It's that time of year again. You've barely made it through midterm season and finals are slowly approaching. It's completely normal to start feeling overly-stressed, anxious, or even depressed during this time. Thankfully there is a simple way to combat this. Cue the magical powers of probiotics...  

Probi-what?

Okay, so you've probably heard a lot about probiotics, but what exactly are they? Probiotics are live microorganisms that provide health benefits when consumed. In other words, probiotics are "good" bacteria that are incorporated into our own intestinal bacteria when we consume them.

You may have also heard that Probiotics do a number of things such as improve digestion and boost immune function, but did you know that they actually play a large role in our mental health? Recent research has shown that Probiotics are a key player in the connection between our digestive and nervous systems, otherwise known as the gut-brain connection.

The Gut-Brain Connection

American Male Mind

Mike Licht, NotionsCapital.com on Flickr

Did you know that your brain is actually connected to your intestines? While they are not literally connected, the gut-brain axis joins the two through a signaling pathway. This connection causes our gut microbiota, or ratio of "good" bacteria to "bad" bacteria, to have a large influence over our mental health.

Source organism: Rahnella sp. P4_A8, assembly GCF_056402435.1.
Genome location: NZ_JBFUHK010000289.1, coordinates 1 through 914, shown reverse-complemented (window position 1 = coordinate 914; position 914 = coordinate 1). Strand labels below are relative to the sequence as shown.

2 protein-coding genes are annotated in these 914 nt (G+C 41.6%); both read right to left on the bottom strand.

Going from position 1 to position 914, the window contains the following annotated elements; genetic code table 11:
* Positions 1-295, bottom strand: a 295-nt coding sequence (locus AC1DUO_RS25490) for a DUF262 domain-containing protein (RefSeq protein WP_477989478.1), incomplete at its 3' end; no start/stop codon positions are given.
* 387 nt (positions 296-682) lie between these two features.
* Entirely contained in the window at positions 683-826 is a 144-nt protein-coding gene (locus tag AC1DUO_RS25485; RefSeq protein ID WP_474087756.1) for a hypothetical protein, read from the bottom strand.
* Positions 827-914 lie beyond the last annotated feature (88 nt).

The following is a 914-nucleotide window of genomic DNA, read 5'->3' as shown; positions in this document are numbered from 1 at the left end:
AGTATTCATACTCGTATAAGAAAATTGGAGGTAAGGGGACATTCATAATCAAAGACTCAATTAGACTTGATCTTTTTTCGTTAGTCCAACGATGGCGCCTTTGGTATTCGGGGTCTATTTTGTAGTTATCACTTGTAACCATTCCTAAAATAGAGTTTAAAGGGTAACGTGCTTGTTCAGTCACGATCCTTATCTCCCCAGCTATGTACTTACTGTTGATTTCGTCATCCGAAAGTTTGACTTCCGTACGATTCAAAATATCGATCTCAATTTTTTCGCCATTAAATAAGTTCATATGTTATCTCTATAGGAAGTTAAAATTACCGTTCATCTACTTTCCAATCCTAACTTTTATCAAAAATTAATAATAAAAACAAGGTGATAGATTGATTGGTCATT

This phenomena occurs through the action of our "good" bacteria when we consume food. As food passes through our intestines, it is further digested by our "good" bacteria. This digestion releases certain chemicals which actually signal the brain to release neurotransmitters, or chemical signals from the brain that travel to the rest of the body.

These neurotransmitters include serotonin, dopamine, and GABA, all of which play a role in depression and anxiety. In summary, the composition of our gut microbiota ("good" vs. "bad" bacteria) alters our brain chemistry in a way that affects our mood.   

Recent studies have been published linking the intake of Probiotics to decreased incidence of stress, depression, and anxiety. It has been shown that strains of bacteria found in Probiotics reduced stress hormones and anxiety-like behavior in mice. Studies in humans have shown that daily consumption of probiotic-containing yogurt had an effect on the brain regions responsible for emotion and sensation.

This research may be powerful enough to change the way we start treating depression, anxiety, and other stress-related disorders. Who knows, maybe in a few years probiotics will become the new Prozac.

Now that you have all of this information about the benefits of Probiotics, its time to start incorporating them into your diet. There are two ways you can do this.

1. Eat Foods with Probiotics 

Fermented milk products: kefir, cheese, sour cream Non-Dairy Fermented foods: sauerkraut, kimchi, pickles,  tempeh, miso, kombucha

Supplements: capsule, powder, tablet

2. Eat Foods with Prebiotics

Abby Galyon

Prebiotics are non-digestible foods that promote the growth of "good" bacteria in the intestine. Basically, prebiotics are a source of food for probiotics. The key to a great prebiotic is it's non-digestible fiber content. Here are some fiber-rich sources of prebiotics:

Grains: whole wheat flour, oatmeal, flax, barley

Vegetables: garlic, onions, greens, asparagus, legumes

Fruits: berries, bananas

Hungry for More?

Here are some great recipes that combine prebiotics and Probiotics to give you the biggest bang for your buck.

Banana Yogurt Granola Bowls

Audrey Mirabito

Chocolate Cheesecake Overnight Oats

Hana Brannigan

Vegan Sushi Bowl w/ Tempeh

Katherine Baker

Kombucha Slushie

Kimchi Mac n' Cheese (use whole wheat pasta)

Spoon University